DEV Community

loading...

Discussion on: The EmberJS of the future... today!

nullvoxpopuli profile image
NullVoxPopuli Author

Javascript/Typescript are extremely dynamic and expressive languages. Why do you think you need them?

How else would you denote something via shorthand as 'tracked' / cached so that it only updates when it needs to?

Why do you like this? How is this better than a directive that injects and listens to changes of the prop? Vue has v-model="variable" that can be put onto any component. How is a handlebar helper that is tied to a form input better? How is this not just considered bloat to you?

It's actually a shorthand, so, in Ember, you can totally just do:

<input value={{this.something}} oninput={{action this.updateSomething}} />

where then in your JS, you'd need:

updateSomething(e)  {
  const value = e.target.value;

  this.set('something', value);
  // note that set is going away in the future as ember moves away from it's pre-es6 object model (soon)
  // set is used as a bit of a trigger to update all the cached / dependent computed properties once before a re-render. 
  // once set is removed, this'll be wrapped behavior from the `@tracked` decorator
  // NOTE: for any React readers, this is like this.setState, but with super powers :)
}

So, that is equiv to:

{{input value=something onChange=(action (mut something))}}

so, no js involved. It's just a personal preference, imo. There are plenty of ember people who opt for as much of the native DOM behavior as possible.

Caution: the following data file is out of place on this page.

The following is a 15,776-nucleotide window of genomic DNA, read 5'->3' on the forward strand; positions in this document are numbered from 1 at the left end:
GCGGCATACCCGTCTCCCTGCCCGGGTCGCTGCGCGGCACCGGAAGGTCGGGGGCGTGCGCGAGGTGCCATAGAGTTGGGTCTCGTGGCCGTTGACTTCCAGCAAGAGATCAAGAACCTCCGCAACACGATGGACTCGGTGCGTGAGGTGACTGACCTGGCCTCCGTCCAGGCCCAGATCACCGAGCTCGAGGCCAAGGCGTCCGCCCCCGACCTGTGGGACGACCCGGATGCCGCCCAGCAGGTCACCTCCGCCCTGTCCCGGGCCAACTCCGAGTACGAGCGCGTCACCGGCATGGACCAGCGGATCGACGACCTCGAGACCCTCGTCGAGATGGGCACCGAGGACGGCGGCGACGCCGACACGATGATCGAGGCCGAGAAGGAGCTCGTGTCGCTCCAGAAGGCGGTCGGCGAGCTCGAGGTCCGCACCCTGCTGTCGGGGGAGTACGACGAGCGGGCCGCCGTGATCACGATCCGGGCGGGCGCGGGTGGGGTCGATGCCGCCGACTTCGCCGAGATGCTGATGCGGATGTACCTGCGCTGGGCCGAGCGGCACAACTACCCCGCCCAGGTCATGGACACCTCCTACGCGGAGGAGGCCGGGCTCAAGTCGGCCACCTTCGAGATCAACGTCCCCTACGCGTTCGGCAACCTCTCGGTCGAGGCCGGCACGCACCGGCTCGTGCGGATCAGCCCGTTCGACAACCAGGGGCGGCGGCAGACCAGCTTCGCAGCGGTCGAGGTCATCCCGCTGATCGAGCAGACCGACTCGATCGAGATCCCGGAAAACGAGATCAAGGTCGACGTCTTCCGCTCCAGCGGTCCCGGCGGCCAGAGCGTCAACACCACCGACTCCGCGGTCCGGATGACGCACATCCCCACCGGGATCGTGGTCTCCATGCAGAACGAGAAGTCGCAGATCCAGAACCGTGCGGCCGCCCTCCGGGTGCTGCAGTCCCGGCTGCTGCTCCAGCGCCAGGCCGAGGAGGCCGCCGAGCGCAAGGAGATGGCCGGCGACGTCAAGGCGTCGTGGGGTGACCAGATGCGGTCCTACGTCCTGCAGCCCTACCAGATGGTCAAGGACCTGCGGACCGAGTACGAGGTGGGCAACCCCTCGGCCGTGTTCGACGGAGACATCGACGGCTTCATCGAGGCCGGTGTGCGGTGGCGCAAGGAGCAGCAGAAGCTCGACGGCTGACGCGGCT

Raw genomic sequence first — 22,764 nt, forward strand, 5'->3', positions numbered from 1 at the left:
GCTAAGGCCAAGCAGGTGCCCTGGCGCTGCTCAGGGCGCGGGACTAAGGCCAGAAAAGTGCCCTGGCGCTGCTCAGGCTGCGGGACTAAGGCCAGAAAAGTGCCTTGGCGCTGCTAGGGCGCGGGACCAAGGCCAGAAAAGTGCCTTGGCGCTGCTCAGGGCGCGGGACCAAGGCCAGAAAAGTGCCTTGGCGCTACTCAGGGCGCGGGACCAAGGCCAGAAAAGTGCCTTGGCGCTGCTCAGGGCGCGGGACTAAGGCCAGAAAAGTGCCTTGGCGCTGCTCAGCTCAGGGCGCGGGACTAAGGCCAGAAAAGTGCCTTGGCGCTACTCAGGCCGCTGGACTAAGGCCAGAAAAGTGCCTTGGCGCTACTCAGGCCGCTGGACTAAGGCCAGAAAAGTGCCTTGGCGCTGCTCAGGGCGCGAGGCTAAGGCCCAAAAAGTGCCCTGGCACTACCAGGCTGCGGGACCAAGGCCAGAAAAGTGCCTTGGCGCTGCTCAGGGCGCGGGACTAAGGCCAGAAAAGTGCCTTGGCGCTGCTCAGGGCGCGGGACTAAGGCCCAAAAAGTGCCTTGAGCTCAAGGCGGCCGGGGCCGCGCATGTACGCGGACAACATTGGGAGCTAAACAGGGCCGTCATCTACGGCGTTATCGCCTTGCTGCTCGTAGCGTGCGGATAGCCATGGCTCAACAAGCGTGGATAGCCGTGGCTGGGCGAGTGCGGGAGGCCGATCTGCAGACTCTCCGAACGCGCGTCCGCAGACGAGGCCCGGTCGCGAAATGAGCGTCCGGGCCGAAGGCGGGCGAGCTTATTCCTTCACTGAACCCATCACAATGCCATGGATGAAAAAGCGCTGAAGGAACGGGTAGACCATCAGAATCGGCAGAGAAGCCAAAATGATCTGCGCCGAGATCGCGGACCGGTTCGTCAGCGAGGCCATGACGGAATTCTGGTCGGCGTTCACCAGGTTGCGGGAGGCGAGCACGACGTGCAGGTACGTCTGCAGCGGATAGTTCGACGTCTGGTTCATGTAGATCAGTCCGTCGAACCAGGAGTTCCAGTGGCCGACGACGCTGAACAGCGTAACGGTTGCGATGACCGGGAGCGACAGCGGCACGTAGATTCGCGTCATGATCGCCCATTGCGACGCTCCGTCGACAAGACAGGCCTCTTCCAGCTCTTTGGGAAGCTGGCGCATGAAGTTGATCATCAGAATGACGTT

side question: what all does v-model="variable do in Vue? it doesn't seem specific to anything and seems somewhat generic? Above, I use value= because an input expects a value.

Not having the templates be javascript is fine. The issue I was talking about is I can't use that {{t helper in a javascript method of mine. I'm sure Ember has an alternative for accessing the i18n strings in JS but that was a great opportunity that they missed out on.

Most helpers, like t, have two exports. 1. A default export (used by templates), and 2. A named export of a pure function that actually does the behavior. The named export is what can get imported into the js.
For t, specifically, it's exposed in additional ways as a service, so you can bind changes in your app to a change in locale but also as a direct import

You really can. My prefered way if you want a singleton service export default new MyService()

Personally, I think this is an accident of how bundlers evaluate scripts at build time.

DI is a pattern, it's fine to use it, I have too, but there are better ways.

to each their own. most things have purposes.

On a second viewing it's not bad, I'm just not used to it. Polymer did a lot of this too, but I'd just listen to the keys. I don't know how the full ember event system works but in Vue

So, my keyboard usage here is an API that I came up with (linked, is the template-less component that is in the screenshot) using lower-level keyboard event handling. I also didn't want my key events tied to a specific component (though, that is certainly an option, the lib I'm using is very flexible ).

I personally am not a fan of dynamically interpreted keys (even though there isn't a real good way around it when it comes to defining the shortcuts)), but I'd write your example (with my existing KeyboardPress component)

<KeyboardPress @key="alt+s" @onKeyDown={{action this.toggleModelVisibility}} />

I'd imagine though, if you wanted similar behavior from Vue, you could get close. You'd likely have to eval that string "modelVisible = !modelVisible", so.. that could be risky.